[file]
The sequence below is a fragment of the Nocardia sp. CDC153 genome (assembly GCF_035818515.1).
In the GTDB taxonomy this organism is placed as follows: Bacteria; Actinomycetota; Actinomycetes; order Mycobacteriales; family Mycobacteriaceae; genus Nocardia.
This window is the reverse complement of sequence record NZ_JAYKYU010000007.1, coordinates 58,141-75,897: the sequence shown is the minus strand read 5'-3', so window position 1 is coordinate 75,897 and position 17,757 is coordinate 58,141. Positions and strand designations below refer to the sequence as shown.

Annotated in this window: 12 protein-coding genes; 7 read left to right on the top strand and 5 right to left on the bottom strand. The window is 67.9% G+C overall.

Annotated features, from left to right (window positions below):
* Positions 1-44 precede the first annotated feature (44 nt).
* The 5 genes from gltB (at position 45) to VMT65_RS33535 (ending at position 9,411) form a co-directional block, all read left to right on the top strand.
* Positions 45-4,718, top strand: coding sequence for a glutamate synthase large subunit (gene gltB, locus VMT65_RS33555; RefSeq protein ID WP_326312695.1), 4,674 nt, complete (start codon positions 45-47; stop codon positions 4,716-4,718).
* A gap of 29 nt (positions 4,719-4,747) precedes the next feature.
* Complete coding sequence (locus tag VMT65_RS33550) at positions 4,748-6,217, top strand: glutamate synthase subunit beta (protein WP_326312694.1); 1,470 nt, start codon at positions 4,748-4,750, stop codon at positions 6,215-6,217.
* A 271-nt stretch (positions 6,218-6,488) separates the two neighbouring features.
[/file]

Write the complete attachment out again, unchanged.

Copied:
The sequence below is a fragment of the Nocardia sp. CDC153 genome (assembly GCF_035818515.1).
In the GTDB taxonomy this organism is placed as follows: Bacteria; Actinomycetota; Actinomycetes; order Mycobacteriales; family Mycobacteriaceae; genus Nocardia.
This window is the reverse complement of sequence record NZ_JAYKYU010000007.1, coordinates 58,141-75,897: the sequence shown is the minus strand read 5'-3', so window position 1 is coordinate 75,897 and position 17,757 is coordinate 58,141. Positions and strand designations below refer to the sequence as shown.

Annotated in this window: 12 protein-coding genes; 7 read left to right on the top strand and 5 right to left on the bottom strand. The window is 67.9% G+C overall.

Annotated features, from left to right (window positions below):
* Positions 1-44 precede the first annotated feature (44 nt).
* The 5 genes from gltB (at position 45) to VMT65_RS33535 (ending at position 9,411) form a co-directional block, all read left to right on the top strand.
* Positions 45-4,718, top strand: coding sequence for a glutamate synthase large subunit (gene gltB, locus VMT65_RS33555; RefSeq protein ID WP_326312695.1), 4,674 nt, complete (start codon positions 45-47; stop codon positions 4,716-4,718).
* A gap of 29 nt (positions 4,719-4,747) precedes the next feature.
* Complete coding sequence (locus tag VMT65_RS33550) at positions 4,748-6,217, top strand: glutamate synthase subunit beta (protein WP_326312694.1); 1,470 nt, start codon at positions 4,748-4,750, stop codon at positions 6,215-6,217.
* A 271-nt stretch (positions 6,218-6,488) separates the two neighbouring features.